When you think you’ve found a mistake in the gospel…

Two weeks ago I was reading out loud a passage from Matthew chapter 9 and I came across something I’d never noticed before in a story I thought I knew inside out and backwards.

I was so shocked I almost stopped and  said out loud “Hang on that’s not right” which would have been a bit unnerving as I was leading a service of Holy Communion at the time and it’s generally not done for the priest to contradict the word God before he or she has even started preaching on it.

My second thought was that I was reading from a dodgy translation so I came home and looked up the same story in multiple versions in my study.
And it checked out. Matthew’s version of the story (Matthew 9) of Jairus the synagogue leader who goes to asked Jesus to heal his daughter differs in one crucial respect from the way that Luke and Mark both tell the story (Mark 5, Luke 8)

In Matthew’s version of the story the un-named synagogue leader sets out to fetch Jesus and asked for his help ALREADY knowing that his daughter has died (verse18).

In Luke and Mark’s version of the same story, Jairus sets off to fetch Jesus believing that his daughter is close to death, okay maybe she is ‘as good as dead’ but she isn’t actually dead yet. There is still the a last-ditch hope onto which he is hanging.

jairus
Jairus: what did he know when he asked for help?

The way Matthew tells the story, Jairus, the father of the dead little girl, has an even more astonishing amount of faith. Here is someone for whom ‘it’s all over’, things are as black as they could possibly be, his daughter has died. And yet in that moment he still chooses to set off to find Jesus with some sense that things can change.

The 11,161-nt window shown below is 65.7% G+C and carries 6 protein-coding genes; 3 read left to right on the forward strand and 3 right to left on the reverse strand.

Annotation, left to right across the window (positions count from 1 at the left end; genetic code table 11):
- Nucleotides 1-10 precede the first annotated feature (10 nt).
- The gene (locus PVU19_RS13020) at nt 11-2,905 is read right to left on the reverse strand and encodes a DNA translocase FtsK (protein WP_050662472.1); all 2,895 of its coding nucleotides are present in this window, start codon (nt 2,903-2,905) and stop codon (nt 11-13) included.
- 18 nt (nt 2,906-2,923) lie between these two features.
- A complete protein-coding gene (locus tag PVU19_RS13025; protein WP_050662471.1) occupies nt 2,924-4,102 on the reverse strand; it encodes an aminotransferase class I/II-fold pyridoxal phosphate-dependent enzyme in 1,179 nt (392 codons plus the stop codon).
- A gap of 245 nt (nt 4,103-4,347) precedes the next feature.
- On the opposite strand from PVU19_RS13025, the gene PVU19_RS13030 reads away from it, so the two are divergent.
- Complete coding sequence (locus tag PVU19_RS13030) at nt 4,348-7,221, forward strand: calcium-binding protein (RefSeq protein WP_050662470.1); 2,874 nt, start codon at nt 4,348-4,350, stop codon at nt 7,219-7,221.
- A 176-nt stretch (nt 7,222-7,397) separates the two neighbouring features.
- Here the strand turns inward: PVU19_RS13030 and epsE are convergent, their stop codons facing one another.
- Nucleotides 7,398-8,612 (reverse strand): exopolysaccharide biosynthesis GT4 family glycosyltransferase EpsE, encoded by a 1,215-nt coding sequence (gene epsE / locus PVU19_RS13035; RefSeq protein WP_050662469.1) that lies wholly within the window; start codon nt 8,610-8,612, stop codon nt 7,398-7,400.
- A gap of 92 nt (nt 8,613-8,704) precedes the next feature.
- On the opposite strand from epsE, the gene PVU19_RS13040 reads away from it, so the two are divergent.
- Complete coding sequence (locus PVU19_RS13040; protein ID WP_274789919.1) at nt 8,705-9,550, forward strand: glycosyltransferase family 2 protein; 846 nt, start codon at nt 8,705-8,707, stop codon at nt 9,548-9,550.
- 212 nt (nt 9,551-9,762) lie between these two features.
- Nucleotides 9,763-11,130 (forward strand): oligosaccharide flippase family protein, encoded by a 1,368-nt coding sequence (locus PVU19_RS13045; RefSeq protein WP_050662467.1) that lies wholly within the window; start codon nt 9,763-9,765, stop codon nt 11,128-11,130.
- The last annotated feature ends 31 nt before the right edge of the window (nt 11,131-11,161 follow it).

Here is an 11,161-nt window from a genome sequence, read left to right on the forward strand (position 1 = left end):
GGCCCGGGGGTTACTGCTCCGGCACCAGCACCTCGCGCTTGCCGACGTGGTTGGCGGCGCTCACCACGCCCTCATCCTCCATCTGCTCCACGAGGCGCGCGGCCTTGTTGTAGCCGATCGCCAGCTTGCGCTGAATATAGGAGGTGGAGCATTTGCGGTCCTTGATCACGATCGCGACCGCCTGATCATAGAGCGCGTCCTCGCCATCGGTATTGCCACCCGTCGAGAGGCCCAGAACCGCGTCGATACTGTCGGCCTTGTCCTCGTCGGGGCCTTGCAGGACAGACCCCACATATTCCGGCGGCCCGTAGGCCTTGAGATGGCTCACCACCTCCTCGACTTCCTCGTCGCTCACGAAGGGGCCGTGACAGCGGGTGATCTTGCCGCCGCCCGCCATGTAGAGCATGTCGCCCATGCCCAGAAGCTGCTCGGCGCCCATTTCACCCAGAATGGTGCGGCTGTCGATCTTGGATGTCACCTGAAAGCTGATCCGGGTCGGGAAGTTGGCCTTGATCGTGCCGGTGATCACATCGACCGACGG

Perhaps you might say he is crazed with grief, perhaps he is clutching at straws but nevertheless, he somehow articulates an astonishing confidence that for God the line between life and death is not as fixed as most people think.

He had biblical precedent, if he knew his old Testament Scriptures he would have known that Elijah raised widow’s son from death. He might have thought that Jesus was a powerful prophet, along the same lines.

In Mark and Luke, the little girl isn’t dead yet and that is why the story of the interruption from the woman who reaches out to touch the hem of Jesus’s garment is all the more ‘arresting’, literally. Jesus stops in his tracks to ask who has touched him in faith even though he was undoubtedly being jostled and pushed by many in the crowd. He does so in order to draw out this woman into the open, to restore her not merely physically but also emotionally and socially from the shameful place her reflection has kept her.  Meanwhile, we’re all hopping from one foot to another with Jairus saying ‘come on, come on’ until the news then reaches them that ‘it’s too late’.

Jesus then goes on to show that ‘too late’ is meaningless to the God of all time and the Giver of life.

It doesn’t bother me that there is an apparent contradiction in the Gospels, such differences in storytelling actually lend more authenticity showing that the Gospels have not been constructed or tidied up. Each writer was writing from their own perspective.
Personally I’m not sure how to apply Matthew’s rendition of the story. It’s not that I doubt that God can raise the dead by that is the kind of spectacular miracle that I’d rather leave to Jesus. What does inspire me is the faith of the father: he didn’t give up even though everything looked bleak and hopeless. How often are we tempted to give up and say that everything looks bleak and hopeless and change isn’t possible, even when the situation is not one of life or death?
Jesus told stories to teach his disciples that “they should always pray and not give up” perhaps he was thinking of Jairus?

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